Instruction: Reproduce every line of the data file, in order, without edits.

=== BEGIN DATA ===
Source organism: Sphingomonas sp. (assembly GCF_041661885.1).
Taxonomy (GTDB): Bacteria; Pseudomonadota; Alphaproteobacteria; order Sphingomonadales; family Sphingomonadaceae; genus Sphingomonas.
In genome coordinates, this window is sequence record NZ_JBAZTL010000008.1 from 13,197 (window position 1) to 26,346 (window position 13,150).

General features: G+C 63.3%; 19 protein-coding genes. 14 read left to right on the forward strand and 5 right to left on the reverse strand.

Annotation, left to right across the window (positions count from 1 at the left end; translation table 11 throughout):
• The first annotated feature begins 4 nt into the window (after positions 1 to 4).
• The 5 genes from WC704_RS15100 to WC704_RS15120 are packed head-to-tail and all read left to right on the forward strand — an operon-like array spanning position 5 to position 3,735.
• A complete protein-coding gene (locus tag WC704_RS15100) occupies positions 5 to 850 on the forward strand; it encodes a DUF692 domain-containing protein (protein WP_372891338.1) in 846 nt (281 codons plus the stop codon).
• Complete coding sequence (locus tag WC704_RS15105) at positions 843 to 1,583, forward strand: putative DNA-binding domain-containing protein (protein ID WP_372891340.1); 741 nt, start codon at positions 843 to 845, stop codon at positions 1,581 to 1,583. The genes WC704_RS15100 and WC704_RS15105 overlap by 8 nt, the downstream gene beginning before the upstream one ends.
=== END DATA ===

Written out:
Source organism: Sphingomonas sp. (assembly GCF_041661885.1).
Taxonomy (GTDB): Bacteria; Pseudomonadota; Alphaproteobacteria; order Sphingomonadales; family Sphingomonadaceae; genus Sphingomonas.
In genome coordinates, this window is sequence record NZ_JBAZTL010000008.1 from 13,197 (window position 1) to 26,346 (window position 13,150).

General features: G+C 63.3%; 19 protein-coding genes. 14 read left to right on the forward strand and 5 right to left on the reverse strand.

Annotation, left to right across the window (positions count from 1 at the left end; translation table 11 throughout):
• The first annotated feature begins 4 nt into the window (after positions 1 to 4).
• The 5 genes from WC704_RS15100 to WC704_RS15120 are packed head-to-tail and all read left to right on the forward strand — an operon-like array spanning position 5 to position 3,735.
• A complete protein-coding gene (locus tag WC704_RS15100) occupies positions 5 to 850 on the forward strand; it encodes a DUF692 domain-containing protein (protein WP_372891338.1) in 846 nt (281 codons plus the stop codon).
• Complete coding sequence (locus tag WC704_RS15105) at positions 843 to 1,583, forward strand: putative DNA-binding domain-containing protein (protein ID WP_372891340.1); 741 nt, start codon at positions 843 to 845, stop codon at positions 1,581 to 1,583. The genes WC704_RS15100 and WC704_RS15105 overlap by 8 nt, the downstream gene beginning before the upstream one ends.